Wrestler's Protest: A Long Battle Ahead

The wrestlers’ pursuit of justice has so far been heroic, but their fight will clearly not end with Singh’s arrest

A security personnel guards during wrestlers' protest against Wrestling Federation of India (WFI) chief Brij Bhushan Sharan Singh, near Jantar Mantar in New Delhi.

The courage, determination, commitment and steadfastness with which the country’s top wrestlers (including Olympians) have been protesting against Brij Bhushan Sharan Singh, long-time president of the Wrestling Federation of India (WFI), is truly extraordinary. Their public struggle for justice began in mid-January 2023 and was resumed in late April in the absence of any real action against Singh, a six-time Member of Parliament from the ruling Bharatiya Janata Party (BJP), accused by them of sexual harassment and intimidation.

The two First Information Reports (FIRs) finally filed by the Delhi Police on April 28, based on the complaints of half a dozen wrestlers, including a minor, reportedly list many incidents of sexual harassment and molestation (including inappropriate touching), several instances of intimidation (including stalking) and some occasions when the WFI chief asked for sexual favours in exchange for professional assistance.

Over the past five months, the protesting athletes, once feted for glory and medals won at prestigious international sports competitions, have endured both physical and psychological distress—disappointment at the continuing indifference and inaction of the government and the sporting establishment, including PT Usha, the first female president of the Indian Olympic Association (IOA) and a nominated member of the Rajya Sabha; violent attacks by the Delhi Police on two occasions last month, most publicly and horrifyingly on the day the new Parliament was inaugurated with controversial pomp and ceremony; sluggish and sparse support from fellow sportspersons, especially high profile cricketers, although the brutality of the May 28 crackdown appears to have persuaded more of them to break their silence; repeated attempts to discredit their struggle for justice as a front for partisan politics based on region and caste; streams of abuse and misinformation on social media and, most recently, canards reported as news about protest leaders giving up the fight— just because they rejoined duty as railway employees—and about the traumatised minor withdrawing her complaint.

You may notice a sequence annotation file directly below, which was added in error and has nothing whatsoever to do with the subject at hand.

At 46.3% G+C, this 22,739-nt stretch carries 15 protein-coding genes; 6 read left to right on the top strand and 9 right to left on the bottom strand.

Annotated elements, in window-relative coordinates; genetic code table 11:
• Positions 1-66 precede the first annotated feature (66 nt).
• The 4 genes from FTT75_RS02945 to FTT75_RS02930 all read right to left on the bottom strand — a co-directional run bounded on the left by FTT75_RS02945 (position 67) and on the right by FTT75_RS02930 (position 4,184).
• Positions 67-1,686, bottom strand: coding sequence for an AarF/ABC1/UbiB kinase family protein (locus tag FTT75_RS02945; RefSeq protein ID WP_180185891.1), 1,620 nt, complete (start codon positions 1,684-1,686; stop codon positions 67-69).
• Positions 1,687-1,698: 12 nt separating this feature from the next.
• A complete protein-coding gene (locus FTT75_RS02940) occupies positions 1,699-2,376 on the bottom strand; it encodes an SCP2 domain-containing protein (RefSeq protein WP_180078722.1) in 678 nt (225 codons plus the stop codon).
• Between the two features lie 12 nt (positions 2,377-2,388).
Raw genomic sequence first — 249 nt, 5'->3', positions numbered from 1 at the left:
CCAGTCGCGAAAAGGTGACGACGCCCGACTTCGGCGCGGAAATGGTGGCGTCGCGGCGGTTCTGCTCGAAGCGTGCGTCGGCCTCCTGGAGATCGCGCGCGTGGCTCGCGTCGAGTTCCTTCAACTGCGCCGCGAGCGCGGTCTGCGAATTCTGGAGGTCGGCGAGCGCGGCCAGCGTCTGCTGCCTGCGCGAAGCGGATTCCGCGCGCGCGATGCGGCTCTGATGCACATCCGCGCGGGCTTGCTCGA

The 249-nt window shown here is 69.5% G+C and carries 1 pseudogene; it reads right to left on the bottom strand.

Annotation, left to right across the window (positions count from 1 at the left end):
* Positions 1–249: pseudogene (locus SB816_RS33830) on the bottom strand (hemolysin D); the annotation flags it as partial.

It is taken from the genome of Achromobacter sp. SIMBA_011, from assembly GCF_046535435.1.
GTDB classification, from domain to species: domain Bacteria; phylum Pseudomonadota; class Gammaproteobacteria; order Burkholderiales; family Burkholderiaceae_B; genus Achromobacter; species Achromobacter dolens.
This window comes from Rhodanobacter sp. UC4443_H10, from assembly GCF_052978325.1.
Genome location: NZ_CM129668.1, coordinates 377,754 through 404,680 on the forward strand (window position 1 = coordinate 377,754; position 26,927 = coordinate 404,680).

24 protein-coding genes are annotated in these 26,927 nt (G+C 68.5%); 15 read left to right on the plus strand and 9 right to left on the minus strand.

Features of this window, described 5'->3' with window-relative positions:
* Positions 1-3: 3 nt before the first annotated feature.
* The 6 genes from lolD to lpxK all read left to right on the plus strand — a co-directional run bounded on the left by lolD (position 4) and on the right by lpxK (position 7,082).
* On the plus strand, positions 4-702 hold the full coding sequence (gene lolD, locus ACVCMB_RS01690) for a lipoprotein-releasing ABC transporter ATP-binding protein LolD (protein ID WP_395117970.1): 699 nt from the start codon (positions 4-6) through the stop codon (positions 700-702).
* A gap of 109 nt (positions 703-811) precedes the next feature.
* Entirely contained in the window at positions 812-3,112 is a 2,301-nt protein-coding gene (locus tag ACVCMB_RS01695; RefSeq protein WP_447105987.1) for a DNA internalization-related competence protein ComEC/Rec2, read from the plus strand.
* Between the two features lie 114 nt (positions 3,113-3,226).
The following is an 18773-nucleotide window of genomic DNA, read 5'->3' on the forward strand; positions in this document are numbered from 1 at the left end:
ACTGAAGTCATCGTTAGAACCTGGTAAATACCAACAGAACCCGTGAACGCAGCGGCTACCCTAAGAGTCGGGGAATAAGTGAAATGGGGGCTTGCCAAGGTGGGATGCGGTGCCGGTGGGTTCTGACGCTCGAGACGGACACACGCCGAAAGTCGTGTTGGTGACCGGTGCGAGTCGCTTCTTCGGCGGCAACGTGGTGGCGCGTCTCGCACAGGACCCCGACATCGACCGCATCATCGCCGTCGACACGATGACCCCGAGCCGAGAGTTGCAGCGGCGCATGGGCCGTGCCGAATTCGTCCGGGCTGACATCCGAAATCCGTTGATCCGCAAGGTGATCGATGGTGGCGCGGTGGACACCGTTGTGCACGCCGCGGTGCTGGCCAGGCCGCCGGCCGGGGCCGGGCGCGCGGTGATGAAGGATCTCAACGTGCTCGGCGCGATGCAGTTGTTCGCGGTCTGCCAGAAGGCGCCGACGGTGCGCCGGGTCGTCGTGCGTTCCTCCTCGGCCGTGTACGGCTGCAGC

It is incredible and admirable that, despite all these discouraging setbacks, despite having had to brave the elements camping out at their open-air protest site in the capital for several weeks, the protestors’ spirit and resolve appear to have somehow survived so far.

It is incredible that despite all the discouraging setbacks, the protestors’ spirit and resolve appear to have somehow survived.

Early and sustained support from farmers’ organisations and khap panchayats from their home state of Haryana must have been a source of strength. Expressions of support from other quarters, including international sports organisations and major trade unions, and from ordinary citizens across the country may have bolstered their confidence. In Karnataka, for example, not only have a series of demonstrations taken place in Bengaluru, but events have been reported from Belagavi, Kolar, Mandya, Mysuru and Vijayapura.

However, as several experienced lawyers and at least one former police commissioner have pointed out, the road ahead will be far from easy. The fact that Singh continues to strut around unimpeded, brazening it out, rallying “seers” to his cause and making outrageous statements about forcing the government to change the law meant to protect children from sexual offences (POCSO) tells its own story. His apparent impunity cannot but be putting tremendous pressure on the complainants; the longer he remains free the more difficult the situation will become.

But even if and when it emerges that Singh is not totally above the law—despite his obvious political clout, strongman reputation and friends in high places—given the glacial pace of the legal and judicial process in India, the wrestlers’ fight for justice will clearly not end with his arrest. The wait for a final judgment could stretch over many challenging years.

In an article written in January 2018, soon after the sentencing of Larry Nassar, the former official doctor of USA Gymnastics, in a case involving what has been described as the “worst epidemic of sexual abuse in the history of sport”, sports journalist Sharda Ugra listed several cases of sexual harassment and abuse that had come to light between 2009 and 2017 in various fields of sport in India. Writing in the midst of the #MeToo phenomenon that swept across the world in 2017-18, Ugra was evidently convinced that only the voice of an influential female athlete could unlock the floodgates that would finally expose the predators lurking in the Indian sports world. “Stand up against and call out your Nassars,” she wrote. “And one day, one of them will be sent to prison.”

Sakshi Malik, Vinesh Phogat, Bajrang Punia and their colleagues have called out their Nassar. Their pursuit of justice has so far been heroic. But this fight cannot remain a Grapplers vs. Groper bout if their powerful tormentor is to get his just deserts. And it is important that he does—for the sake of not only the complainants but also the many girls dreaming of excelling in sports for whom they are role models. Harking back to the 2015 Je Suis slogan, maybe we are all wrestlers now—or should be.

(Views expressed are personal)

Ammu Joseph is a senior independent journalist and author based in Bangalore

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